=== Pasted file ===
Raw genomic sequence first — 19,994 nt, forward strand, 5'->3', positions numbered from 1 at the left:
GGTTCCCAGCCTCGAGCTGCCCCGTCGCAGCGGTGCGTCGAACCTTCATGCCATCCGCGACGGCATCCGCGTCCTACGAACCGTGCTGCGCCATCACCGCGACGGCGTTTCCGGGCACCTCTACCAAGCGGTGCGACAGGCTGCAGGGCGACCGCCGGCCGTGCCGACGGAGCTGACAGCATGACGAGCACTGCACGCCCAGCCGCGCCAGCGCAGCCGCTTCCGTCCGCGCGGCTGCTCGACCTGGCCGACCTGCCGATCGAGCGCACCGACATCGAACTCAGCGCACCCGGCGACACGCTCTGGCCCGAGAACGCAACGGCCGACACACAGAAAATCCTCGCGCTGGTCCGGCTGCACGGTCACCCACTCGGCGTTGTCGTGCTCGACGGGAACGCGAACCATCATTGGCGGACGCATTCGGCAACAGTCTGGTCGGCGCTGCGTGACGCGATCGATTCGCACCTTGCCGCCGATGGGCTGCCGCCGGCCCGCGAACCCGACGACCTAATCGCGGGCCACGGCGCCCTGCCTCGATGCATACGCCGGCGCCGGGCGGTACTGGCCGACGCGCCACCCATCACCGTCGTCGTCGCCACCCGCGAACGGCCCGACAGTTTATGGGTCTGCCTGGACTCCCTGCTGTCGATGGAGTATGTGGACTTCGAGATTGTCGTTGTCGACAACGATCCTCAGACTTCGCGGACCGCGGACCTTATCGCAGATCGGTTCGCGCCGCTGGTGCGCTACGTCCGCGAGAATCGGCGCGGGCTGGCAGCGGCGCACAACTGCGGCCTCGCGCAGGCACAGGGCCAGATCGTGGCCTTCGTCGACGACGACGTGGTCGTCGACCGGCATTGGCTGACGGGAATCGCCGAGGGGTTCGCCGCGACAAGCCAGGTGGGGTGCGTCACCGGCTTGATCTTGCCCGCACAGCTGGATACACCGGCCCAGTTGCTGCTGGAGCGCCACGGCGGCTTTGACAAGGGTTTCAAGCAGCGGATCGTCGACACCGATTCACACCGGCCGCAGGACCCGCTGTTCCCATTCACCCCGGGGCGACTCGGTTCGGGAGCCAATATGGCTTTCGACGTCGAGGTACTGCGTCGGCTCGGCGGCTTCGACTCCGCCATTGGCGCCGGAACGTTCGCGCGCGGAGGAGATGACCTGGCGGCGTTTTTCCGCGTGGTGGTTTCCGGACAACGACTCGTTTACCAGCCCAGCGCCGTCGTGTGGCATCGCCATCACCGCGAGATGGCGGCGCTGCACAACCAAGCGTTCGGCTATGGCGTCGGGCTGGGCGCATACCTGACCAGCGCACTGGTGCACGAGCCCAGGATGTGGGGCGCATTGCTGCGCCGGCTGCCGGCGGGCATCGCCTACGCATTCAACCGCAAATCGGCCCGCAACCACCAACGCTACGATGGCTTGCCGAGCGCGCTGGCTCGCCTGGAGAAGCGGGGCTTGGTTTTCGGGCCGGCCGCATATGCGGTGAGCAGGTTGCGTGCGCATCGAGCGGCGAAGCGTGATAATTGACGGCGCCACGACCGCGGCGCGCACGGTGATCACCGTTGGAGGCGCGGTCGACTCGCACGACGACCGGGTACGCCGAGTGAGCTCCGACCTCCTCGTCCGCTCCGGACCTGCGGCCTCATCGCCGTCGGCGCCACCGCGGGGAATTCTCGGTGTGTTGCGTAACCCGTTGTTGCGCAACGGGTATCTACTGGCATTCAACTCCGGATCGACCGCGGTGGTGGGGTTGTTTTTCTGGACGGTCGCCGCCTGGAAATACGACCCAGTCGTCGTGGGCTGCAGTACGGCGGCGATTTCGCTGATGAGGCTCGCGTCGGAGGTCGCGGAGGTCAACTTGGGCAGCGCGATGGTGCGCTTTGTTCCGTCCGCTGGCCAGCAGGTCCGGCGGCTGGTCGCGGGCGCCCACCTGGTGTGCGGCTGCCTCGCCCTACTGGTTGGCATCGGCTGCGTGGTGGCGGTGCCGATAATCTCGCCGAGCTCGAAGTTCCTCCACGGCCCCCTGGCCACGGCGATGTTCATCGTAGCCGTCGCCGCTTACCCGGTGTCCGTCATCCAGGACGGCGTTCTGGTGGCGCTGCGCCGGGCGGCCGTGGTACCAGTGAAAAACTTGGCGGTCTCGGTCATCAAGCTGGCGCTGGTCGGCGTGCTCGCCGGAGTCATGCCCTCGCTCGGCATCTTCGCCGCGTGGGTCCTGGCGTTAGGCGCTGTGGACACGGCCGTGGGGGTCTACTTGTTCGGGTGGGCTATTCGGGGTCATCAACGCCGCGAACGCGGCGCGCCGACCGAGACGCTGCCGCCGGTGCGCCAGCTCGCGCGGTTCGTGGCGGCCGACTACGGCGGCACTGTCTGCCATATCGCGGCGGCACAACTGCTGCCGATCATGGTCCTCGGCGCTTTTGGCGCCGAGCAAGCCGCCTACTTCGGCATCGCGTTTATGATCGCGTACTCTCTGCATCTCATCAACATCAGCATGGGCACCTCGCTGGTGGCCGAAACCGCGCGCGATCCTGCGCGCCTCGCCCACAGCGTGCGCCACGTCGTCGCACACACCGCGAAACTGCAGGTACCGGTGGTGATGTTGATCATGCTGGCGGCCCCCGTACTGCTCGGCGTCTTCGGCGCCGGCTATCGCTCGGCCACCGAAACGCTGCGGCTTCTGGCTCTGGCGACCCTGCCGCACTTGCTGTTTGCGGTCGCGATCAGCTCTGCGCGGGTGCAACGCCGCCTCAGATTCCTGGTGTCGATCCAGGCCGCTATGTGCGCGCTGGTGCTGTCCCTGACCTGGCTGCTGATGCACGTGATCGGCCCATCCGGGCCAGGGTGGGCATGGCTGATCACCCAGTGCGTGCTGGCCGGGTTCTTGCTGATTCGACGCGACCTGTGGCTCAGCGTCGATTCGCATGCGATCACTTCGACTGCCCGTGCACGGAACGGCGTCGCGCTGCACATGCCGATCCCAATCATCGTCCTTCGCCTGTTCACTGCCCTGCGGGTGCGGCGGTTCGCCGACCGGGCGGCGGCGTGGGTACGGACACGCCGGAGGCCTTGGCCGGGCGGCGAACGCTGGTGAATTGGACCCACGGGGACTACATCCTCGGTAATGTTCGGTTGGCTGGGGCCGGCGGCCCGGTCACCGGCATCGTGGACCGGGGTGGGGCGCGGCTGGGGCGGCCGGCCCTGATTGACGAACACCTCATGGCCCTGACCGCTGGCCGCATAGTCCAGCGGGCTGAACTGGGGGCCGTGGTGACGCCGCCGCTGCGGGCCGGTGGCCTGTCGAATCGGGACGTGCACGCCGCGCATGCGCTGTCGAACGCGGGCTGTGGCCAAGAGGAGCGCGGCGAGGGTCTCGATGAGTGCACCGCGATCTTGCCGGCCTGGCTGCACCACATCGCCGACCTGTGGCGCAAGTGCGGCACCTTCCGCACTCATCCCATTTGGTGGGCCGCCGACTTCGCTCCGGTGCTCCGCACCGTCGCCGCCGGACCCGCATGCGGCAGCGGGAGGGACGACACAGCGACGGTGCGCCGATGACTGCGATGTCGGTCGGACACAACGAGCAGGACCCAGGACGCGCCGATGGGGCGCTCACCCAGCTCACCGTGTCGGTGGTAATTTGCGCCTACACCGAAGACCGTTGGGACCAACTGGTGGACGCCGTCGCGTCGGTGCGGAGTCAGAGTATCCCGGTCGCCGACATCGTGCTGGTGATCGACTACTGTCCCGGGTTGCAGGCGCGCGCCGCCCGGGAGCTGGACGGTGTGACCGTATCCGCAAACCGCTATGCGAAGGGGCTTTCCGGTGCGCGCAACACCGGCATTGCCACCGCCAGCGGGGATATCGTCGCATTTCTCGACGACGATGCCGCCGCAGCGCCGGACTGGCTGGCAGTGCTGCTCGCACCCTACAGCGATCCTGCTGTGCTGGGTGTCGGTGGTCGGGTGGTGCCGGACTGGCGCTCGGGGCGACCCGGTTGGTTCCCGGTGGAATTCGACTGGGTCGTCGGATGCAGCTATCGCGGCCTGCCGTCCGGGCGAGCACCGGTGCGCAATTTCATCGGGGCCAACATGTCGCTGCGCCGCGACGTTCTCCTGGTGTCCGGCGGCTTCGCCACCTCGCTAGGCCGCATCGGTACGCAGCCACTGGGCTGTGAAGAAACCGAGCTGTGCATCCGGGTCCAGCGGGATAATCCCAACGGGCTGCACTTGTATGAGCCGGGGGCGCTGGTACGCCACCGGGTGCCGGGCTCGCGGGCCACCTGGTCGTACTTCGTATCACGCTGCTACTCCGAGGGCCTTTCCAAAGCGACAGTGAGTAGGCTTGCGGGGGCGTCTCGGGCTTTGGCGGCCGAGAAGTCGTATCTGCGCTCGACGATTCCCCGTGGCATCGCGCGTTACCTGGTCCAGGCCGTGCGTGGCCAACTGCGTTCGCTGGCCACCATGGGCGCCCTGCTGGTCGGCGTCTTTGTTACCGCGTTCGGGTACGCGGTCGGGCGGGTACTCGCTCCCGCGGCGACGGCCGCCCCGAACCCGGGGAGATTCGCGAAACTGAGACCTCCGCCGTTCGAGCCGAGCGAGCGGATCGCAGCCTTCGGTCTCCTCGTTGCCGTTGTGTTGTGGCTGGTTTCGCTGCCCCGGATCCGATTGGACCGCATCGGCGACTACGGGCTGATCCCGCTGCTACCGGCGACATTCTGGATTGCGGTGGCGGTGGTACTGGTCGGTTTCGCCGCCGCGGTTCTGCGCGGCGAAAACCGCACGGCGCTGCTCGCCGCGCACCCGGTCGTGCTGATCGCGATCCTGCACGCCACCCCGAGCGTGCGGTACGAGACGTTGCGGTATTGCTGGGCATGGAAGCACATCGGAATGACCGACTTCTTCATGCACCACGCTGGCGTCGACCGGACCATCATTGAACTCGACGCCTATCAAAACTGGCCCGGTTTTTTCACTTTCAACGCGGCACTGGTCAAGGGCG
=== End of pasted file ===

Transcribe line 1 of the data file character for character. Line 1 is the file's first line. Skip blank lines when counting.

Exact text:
Raw genomic sequence first — 19,994 nt, forward strand, 5'->3', positions numbered from 1 at the left: